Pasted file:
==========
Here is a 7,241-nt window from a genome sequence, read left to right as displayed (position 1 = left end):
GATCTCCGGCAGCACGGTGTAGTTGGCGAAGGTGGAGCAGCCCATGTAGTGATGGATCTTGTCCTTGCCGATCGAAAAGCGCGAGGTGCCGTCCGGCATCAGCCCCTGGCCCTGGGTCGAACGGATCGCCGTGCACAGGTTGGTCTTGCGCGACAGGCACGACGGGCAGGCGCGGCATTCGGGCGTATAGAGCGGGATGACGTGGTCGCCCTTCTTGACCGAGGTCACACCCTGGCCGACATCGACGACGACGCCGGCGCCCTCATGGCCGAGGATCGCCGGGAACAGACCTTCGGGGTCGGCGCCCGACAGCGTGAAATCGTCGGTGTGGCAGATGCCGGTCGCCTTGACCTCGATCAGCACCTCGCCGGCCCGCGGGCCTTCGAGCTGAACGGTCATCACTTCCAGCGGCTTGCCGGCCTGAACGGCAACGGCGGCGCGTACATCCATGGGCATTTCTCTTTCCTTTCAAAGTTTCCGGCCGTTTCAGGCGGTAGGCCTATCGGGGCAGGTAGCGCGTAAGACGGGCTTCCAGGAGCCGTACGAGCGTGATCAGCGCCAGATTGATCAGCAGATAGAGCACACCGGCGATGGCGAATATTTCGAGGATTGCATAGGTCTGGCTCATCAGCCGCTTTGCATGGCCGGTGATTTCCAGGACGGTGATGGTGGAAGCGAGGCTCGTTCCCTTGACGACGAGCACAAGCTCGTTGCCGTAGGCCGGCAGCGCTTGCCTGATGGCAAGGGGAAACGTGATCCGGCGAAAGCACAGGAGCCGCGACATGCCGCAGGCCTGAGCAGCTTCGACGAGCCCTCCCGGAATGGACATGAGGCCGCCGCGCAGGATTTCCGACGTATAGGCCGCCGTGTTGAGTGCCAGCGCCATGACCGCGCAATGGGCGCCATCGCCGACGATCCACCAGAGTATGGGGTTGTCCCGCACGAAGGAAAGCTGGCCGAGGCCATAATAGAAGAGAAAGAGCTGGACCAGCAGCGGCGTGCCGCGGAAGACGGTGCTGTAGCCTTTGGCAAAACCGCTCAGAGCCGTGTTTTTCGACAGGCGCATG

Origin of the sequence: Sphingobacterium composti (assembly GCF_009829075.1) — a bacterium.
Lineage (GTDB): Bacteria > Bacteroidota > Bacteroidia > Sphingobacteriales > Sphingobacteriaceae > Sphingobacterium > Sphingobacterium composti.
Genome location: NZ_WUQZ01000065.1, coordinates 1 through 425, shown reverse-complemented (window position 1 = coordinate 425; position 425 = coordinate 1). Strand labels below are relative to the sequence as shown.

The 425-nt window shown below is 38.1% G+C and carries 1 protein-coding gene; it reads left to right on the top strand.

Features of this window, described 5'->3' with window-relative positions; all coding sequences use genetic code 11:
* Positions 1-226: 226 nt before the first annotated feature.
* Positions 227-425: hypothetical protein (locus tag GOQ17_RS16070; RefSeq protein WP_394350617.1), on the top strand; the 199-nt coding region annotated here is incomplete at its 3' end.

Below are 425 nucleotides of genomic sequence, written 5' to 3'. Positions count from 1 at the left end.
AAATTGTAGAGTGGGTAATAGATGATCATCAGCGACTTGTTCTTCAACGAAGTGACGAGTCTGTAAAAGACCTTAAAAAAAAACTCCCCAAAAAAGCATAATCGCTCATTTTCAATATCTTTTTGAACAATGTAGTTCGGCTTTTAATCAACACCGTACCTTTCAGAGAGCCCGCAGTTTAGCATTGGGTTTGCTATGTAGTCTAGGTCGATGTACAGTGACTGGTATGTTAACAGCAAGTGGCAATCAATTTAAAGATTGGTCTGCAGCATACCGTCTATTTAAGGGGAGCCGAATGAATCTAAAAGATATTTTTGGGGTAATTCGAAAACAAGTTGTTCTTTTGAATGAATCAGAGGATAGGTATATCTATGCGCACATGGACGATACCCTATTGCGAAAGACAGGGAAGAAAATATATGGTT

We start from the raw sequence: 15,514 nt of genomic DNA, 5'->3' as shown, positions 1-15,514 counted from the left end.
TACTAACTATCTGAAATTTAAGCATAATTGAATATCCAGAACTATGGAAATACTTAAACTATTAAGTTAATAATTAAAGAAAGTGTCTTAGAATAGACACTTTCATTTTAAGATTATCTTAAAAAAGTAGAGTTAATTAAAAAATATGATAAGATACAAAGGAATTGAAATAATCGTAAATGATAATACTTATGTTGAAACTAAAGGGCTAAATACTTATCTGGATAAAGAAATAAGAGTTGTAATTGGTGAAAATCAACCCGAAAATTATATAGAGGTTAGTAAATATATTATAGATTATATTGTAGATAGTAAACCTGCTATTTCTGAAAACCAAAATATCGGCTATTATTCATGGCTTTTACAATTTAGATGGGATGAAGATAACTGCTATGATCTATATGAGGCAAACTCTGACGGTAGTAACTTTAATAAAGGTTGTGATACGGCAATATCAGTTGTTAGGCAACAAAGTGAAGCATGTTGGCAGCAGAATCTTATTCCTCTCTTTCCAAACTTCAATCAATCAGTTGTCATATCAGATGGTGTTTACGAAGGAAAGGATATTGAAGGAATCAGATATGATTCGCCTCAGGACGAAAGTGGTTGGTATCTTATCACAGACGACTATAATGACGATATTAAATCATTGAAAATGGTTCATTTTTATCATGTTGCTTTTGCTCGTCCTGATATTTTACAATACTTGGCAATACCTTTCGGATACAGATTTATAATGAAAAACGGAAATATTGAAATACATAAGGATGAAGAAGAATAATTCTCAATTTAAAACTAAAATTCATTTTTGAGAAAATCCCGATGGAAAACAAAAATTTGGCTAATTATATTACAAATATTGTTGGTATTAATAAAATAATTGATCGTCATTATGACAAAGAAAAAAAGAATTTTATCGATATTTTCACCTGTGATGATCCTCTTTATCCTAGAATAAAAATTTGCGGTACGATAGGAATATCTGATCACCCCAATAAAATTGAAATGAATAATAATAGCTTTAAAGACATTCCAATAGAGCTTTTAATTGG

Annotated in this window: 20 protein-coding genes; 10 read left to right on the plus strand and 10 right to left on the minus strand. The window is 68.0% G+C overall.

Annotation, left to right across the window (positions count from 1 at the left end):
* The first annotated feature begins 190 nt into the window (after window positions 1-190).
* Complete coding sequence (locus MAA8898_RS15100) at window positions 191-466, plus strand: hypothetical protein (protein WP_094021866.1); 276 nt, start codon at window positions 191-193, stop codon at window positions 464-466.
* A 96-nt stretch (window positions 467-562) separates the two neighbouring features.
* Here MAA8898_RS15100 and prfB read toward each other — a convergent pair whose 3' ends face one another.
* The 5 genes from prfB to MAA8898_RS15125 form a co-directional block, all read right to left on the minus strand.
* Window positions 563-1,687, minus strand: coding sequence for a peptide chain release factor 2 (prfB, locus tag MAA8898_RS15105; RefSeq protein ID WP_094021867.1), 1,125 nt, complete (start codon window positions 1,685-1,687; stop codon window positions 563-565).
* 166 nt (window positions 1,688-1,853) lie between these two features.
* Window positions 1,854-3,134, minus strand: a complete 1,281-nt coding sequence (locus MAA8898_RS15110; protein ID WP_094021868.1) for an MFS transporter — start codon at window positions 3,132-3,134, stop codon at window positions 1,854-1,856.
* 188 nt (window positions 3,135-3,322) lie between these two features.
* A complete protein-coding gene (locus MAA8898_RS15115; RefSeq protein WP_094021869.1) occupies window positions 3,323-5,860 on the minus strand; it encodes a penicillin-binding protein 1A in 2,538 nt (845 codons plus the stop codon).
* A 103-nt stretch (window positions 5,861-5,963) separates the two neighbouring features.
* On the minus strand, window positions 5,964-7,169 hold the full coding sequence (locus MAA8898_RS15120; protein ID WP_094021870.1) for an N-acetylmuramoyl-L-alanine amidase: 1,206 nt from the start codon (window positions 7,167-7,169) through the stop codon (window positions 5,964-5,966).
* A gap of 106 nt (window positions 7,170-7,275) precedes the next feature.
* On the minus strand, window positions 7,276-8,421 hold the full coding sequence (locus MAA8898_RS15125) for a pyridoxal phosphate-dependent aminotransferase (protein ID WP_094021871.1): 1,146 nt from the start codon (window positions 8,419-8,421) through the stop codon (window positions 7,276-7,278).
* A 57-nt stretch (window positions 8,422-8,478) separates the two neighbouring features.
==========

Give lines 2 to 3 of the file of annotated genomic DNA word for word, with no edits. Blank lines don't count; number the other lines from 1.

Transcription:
GATCTCCGGCAGCACGGTGTAGTTGGCGAAGGTGGAGCAGCCCATGTAGTGATGGATCTTGTCCTTGCCGATCGAAAAGCGCGAGGTGCCGTCCGGCATCAGCCCCTGGCCCTGGGTCGAACGGATCGCCGTGCACAGGTTGGTCTTGCGCGACAGGCACGACGGGCAGGCGCGGCATTCGGGCGTATAGAGCGGGATGACGTGGTCGCCCTTCTTGACCGAGGTCACACCCTGGCCGACATCGACGACGACGCCGGCGCCCTCATGGCCGAGGATCGCCGGGAACAGACCTTCGGGGTCGGCGCCCGACAGCGTGAAATCGTCGGTGTGGCAGATGCCGGTCGCCTTGACCTCGATCAGCACCTCGCCGGCCCGCGGGCCTTCGAGCTGAACGGTCATCACTTCCAGCGGCTTGCCGGCCTGAACGGCAACGGCGGCGCGTACATCCATGGGCATTTCTCTTTCCTTTCAAAGTTTCCGGCCGTTTCAGGCGGTAGGCCTATCGGGGCAGGTAGCGCGTAAGACGGGCTTCCAGGAGCCGTACGAGCGTGATCAGCGCCAGATTGATCAGCAGATAGAGCACACCGGCGATGGCGAATATTTCGAGGATTGCATAGGTCTGGCTCATCAGCCGCTTTGCATGGCCGGTGATTTCCAGGACGGTGATGGTGGAAGCGAGGCTCGTTCCCTTGACGACGAGCACAAGCTCGTTGCCGTAGGCCGGCAGCGCTTGCCTGATGGCAAGGGGAAACGTGATCCGGCGAAAGCACAGGAGCCGCGACATGCCGCAGGCCTGAGCAGCTTCGACGAGCCCTCCCGGAATGGACATGAGGCCGCCGCGCAGGATTTCCGACGTATAGGCCGCCGTGTTGAGTGCCAGCGCCATGACCGCGCAATGGGCGCCATCGCCGACGATCCACCAGAGTATGGGGTTGTCCCGCACGAAGGAAAGCTGGCCGAGGCCATAATAGAAGAGAAAGAGCTGGACCAGCAGCGGCGTGCCGCGGAAGACGGTGCTGTAGCCTTTGGCAAAACCGCTCAGAGCCGTGTTTTTCGACAGGCGCATG

Origin of the sequence: Sphingobacterium composti (assembly GCF_009829075.1) — a bacterium.